The jQuery plugin is the only thing I've found that works in chrome. That's terrible in a different way. Is there any "one size fits all" solution for this?By using our site, you acknowledge that you have read and understand our Cookie PolicyPrivacy Policyand our Terms of Service. The dark mode beta is finally here. Change your preferences any time. Stack Overflow for Teams is a private, secure spot for you and your coworkers to find and share information.

I'm working on a mature ASP. For various reasons I've recently begun using the beta IE However, when I first fired up the app in the browser, I noticed that it asked me if I wanted Internet Explorer to remember the password for this site. Password managers encourage strong, unique password creation per site.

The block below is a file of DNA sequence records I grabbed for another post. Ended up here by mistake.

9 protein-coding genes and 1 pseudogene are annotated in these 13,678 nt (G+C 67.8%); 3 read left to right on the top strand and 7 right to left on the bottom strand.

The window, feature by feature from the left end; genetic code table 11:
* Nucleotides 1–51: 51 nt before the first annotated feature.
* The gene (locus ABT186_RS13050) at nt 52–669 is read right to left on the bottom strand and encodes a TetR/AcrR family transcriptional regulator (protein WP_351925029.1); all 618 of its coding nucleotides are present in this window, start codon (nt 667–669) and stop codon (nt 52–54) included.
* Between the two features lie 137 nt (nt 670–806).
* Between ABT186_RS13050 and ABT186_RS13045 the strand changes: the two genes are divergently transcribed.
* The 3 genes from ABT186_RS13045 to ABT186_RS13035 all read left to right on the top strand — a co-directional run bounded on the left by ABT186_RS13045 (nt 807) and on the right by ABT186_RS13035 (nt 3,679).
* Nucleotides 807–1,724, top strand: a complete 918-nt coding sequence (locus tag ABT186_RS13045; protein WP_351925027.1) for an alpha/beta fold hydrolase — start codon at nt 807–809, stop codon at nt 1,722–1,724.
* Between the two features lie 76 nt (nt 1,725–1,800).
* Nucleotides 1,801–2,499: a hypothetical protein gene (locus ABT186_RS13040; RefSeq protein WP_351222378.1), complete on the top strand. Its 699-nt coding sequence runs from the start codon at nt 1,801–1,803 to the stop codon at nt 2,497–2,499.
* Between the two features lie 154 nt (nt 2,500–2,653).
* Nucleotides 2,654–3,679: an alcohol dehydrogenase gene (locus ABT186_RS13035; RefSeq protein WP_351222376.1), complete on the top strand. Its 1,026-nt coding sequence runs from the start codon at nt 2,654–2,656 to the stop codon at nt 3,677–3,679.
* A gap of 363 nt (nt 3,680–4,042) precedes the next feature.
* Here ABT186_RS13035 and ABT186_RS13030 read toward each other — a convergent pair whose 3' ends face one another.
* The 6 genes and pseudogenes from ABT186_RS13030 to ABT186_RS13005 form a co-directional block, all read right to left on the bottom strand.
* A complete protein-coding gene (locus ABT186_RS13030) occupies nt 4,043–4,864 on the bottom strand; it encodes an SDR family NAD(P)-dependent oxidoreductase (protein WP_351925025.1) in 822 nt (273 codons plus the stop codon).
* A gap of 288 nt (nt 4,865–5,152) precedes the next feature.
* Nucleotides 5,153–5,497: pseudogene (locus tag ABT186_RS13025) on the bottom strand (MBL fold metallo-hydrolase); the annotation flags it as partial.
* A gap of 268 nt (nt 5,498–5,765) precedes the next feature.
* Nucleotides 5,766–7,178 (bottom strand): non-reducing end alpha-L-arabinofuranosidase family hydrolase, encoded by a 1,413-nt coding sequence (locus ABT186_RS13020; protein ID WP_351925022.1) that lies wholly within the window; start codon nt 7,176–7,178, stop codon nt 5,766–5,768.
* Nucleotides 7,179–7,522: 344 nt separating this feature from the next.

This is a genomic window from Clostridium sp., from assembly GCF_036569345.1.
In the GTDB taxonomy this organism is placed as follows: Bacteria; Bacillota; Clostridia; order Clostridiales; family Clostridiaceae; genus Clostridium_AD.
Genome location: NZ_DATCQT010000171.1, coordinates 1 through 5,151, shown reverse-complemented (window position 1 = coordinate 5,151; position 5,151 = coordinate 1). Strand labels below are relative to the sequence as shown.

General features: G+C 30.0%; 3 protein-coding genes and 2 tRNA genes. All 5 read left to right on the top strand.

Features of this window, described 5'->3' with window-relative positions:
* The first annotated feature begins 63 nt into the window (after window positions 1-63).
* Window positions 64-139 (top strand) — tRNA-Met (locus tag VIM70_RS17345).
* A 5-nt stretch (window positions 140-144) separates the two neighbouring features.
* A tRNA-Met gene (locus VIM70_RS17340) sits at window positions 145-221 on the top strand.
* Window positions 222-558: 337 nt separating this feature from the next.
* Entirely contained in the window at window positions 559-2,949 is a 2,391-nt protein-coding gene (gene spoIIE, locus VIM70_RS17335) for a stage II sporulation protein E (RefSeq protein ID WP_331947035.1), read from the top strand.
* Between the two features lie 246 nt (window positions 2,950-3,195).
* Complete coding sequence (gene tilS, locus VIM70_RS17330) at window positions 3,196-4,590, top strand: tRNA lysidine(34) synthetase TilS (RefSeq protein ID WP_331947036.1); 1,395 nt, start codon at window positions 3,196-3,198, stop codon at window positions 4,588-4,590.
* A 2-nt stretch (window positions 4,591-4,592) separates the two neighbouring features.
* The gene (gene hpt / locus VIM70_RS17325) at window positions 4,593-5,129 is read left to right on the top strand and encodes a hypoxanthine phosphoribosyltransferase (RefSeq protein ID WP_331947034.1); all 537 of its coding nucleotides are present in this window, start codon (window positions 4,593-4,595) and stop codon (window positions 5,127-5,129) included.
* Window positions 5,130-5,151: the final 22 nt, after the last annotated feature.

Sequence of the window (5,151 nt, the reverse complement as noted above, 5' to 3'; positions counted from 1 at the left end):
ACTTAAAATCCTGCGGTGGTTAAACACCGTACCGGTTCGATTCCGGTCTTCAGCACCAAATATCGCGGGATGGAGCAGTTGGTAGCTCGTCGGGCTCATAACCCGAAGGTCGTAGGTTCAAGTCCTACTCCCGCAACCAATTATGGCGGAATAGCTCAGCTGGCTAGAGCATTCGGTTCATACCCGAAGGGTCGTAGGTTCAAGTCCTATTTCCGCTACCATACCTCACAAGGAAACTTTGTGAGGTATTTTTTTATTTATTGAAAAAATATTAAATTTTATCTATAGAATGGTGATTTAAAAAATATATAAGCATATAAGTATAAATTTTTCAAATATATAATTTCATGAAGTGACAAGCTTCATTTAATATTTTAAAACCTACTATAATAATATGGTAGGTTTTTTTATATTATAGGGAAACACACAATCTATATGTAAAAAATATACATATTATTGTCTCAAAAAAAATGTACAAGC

Unique, strong passwords are difficult to remember and type on touch devices for each site, so users rely on their password manager. Summarized : When the browser doesn't offer to autocomplete a password, the user assumes that the browser is broken.

form autocomplete off ignored

They then either use another browser which ignores the attribute, or install a password manager plugin that ignores the attribute. Learn more. Ask Question. Asked 6 years, 8 months ago. Active 3 years, 11 months ago. Viewed 19k times. SnareChops Edwardo Edwardo 1 1 gold badge 6 6 silver badges 20 20 bronze badges. The "remember password? It could be the implementation is in flux in IE11 beta at the moment.

Active Oldest Votes. Joe White EricLaw EricLaw Hofi — Safari tells about the feature disabled by the site? Or Safari says that the site wants the feature disabled but Safari still allows the user to save the password? NicolasBarbulesco Safari disables the storage of the password and tells the user why. Plus one Safari for creatively passing the buck. Sign up or log in Sign up using Google. Sign up using Facebook. Sign up using Email and Password. Post as a guest Name.